Each of us have many different and some contradicting views, stances, ideals, and values.  If we are to accept ourselves for who we are then we have to know each nuance of our personality and our core values.  We, as people, tend to live multiple lives.  We show one side to strangers, one to family, another to friends, another to colleague, and yet another to our significant others.  Some in the psychological field call this ‘wearing masks’.  We continuously place different masks over our true selves in different social situations in order to protect our true selves for negative criticism.  This criticism is usually perceived wrong, yet we are usually too insecure to stop the process, the best we can hope to do is to limit the amount of masks we carry with us and use.

We all possess good and bad qualities, and have the desire to accentuate the positive and bury the negative.   This way we, like the chameleon, attempt to blend into the background.  As part of the background we all gain the advantage of anonymity; however as people we desire uniqueness and individuality.  This is the primary of many contradictions we have within our selves.  As individuals we want to be noticed and cherished for our uniqueness, but only at the times and places of our choosing.  Other stark contrasts to our selves include to be liked by those we want to be friends with, and feared by those we are frightened of.  We want to be desired by those we desire, and invisible to those we do not.  We want the fame and admiration of our peers while having personal space and privacy.  We want equality and fairness as long as we are advantaged by its properties and directives.  We want peace and harmony yet will gather round and watch a good fight with guilty pleasure.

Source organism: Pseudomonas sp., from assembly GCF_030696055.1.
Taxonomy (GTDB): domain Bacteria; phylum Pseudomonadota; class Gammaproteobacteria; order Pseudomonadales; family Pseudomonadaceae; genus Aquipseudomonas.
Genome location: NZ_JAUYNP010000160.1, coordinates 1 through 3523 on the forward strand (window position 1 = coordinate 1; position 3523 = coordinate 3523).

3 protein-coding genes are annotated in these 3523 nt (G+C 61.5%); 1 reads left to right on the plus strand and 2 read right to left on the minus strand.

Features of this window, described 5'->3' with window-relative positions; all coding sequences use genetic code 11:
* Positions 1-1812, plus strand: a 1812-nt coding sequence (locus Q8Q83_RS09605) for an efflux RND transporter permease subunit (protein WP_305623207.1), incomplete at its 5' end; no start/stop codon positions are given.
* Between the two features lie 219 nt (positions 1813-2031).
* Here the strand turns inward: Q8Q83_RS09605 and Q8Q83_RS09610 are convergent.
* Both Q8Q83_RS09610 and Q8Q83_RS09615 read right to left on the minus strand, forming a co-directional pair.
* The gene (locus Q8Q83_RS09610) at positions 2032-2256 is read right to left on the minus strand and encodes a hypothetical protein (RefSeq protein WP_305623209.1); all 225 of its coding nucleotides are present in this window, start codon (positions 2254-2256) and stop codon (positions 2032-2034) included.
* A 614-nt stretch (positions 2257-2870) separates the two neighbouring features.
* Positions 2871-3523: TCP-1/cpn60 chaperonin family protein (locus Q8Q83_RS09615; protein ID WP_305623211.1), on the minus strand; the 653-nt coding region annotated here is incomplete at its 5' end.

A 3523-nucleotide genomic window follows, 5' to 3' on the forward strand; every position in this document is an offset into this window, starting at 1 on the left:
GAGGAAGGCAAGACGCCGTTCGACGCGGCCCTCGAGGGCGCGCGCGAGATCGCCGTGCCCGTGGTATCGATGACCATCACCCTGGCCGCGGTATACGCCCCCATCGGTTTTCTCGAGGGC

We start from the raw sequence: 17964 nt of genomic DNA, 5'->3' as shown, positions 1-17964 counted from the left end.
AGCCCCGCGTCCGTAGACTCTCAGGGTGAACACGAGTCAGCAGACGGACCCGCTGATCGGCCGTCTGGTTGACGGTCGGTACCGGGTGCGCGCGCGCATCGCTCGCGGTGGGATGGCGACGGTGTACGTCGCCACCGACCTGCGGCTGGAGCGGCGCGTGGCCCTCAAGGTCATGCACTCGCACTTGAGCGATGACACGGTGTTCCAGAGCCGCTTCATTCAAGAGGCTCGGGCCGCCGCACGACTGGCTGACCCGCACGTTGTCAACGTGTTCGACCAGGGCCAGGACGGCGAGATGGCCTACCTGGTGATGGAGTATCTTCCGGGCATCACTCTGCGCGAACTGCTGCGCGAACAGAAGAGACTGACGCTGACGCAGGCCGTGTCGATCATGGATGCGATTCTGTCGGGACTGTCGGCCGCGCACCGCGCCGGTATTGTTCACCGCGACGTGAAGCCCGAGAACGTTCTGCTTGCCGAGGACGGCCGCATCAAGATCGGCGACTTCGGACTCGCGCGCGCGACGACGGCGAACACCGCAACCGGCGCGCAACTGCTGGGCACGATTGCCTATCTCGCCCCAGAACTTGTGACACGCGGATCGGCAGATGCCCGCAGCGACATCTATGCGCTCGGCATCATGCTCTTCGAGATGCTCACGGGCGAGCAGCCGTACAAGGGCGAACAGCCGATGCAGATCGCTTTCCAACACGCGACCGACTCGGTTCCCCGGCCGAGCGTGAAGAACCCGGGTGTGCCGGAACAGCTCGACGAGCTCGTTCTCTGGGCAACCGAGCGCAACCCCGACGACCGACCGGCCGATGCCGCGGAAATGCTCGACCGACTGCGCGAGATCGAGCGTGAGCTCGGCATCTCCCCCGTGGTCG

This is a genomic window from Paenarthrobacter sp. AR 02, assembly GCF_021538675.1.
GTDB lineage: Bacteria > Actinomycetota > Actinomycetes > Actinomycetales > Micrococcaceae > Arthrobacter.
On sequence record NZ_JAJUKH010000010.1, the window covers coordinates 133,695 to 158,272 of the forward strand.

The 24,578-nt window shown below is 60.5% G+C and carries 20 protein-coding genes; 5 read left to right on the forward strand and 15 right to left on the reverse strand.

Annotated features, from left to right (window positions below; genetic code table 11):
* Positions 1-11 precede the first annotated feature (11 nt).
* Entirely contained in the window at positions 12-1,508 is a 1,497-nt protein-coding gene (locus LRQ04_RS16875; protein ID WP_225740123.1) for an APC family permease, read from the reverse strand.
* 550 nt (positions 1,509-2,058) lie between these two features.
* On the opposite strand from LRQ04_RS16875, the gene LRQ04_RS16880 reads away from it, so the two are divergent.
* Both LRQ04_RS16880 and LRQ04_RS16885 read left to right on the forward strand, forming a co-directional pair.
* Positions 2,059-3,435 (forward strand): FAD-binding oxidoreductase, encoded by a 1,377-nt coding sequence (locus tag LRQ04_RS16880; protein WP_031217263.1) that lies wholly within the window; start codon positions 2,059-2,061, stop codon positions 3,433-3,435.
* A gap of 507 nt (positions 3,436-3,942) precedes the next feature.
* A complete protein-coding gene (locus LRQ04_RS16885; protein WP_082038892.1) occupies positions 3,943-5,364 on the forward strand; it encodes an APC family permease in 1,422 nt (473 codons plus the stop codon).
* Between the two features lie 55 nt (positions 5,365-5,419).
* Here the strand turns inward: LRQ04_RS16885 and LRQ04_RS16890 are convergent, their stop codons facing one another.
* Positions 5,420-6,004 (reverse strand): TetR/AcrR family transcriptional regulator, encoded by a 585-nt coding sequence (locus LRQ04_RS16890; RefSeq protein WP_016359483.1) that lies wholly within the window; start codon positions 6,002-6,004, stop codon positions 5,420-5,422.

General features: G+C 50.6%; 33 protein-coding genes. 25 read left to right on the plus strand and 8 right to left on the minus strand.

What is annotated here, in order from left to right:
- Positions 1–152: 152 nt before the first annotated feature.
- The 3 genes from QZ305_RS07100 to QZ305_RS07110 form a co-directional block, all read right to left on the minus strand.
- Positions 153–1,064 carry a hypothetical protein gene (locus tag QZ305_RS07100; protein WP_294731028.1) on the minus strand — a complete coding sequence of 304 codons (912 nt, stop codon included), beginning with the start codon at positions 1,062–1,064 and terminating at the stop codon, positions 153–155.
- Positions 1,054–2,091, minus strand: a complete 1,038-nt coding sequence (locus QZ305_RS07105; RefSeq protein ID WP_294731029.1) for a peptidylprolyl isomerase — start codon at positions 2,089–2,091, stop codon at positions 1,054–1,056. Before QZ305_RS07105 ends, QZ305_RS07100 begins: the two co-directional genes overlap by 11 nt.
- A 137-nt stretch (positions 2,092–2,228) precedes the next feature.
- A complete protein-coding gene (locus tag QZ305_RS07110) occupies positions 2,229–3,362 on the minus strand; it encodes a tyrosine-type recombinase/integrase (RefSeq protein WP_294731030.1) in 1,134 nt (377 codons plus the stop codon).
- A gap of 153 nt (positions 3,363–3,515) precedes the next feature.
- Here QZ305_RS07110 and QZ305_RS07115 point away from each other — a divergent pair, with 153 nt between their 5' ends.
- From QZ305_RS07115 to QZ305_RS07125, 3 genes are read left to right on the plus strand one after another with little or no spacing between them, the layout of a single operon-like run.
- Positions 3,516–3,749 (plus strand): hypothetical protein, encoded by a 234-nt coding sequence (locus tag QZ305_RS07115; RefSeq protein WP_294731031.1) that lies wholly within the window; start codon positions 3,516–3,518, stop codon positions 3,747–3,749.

In order to accept who we really are we have to recognize the masks we carry around, and who the real us really is.  We have to come to terms with our dark and disturbing side as well as our caring and nurturing side.  We have to realize that we are a composite of positive and negative energies.  As I have stated before we are not purely evil, good, or a perfect balance between the two.  We are a fluid combination of these energies, more on one side then another just as the tide ebb and flow, so do our thoughts, alignments, and perceptions.  By embracing this and understanding that a bad thought does not make us bad, nor does a good thought make us good, but the overall deeds we decide to do and show the world are the determining factors that define who we are.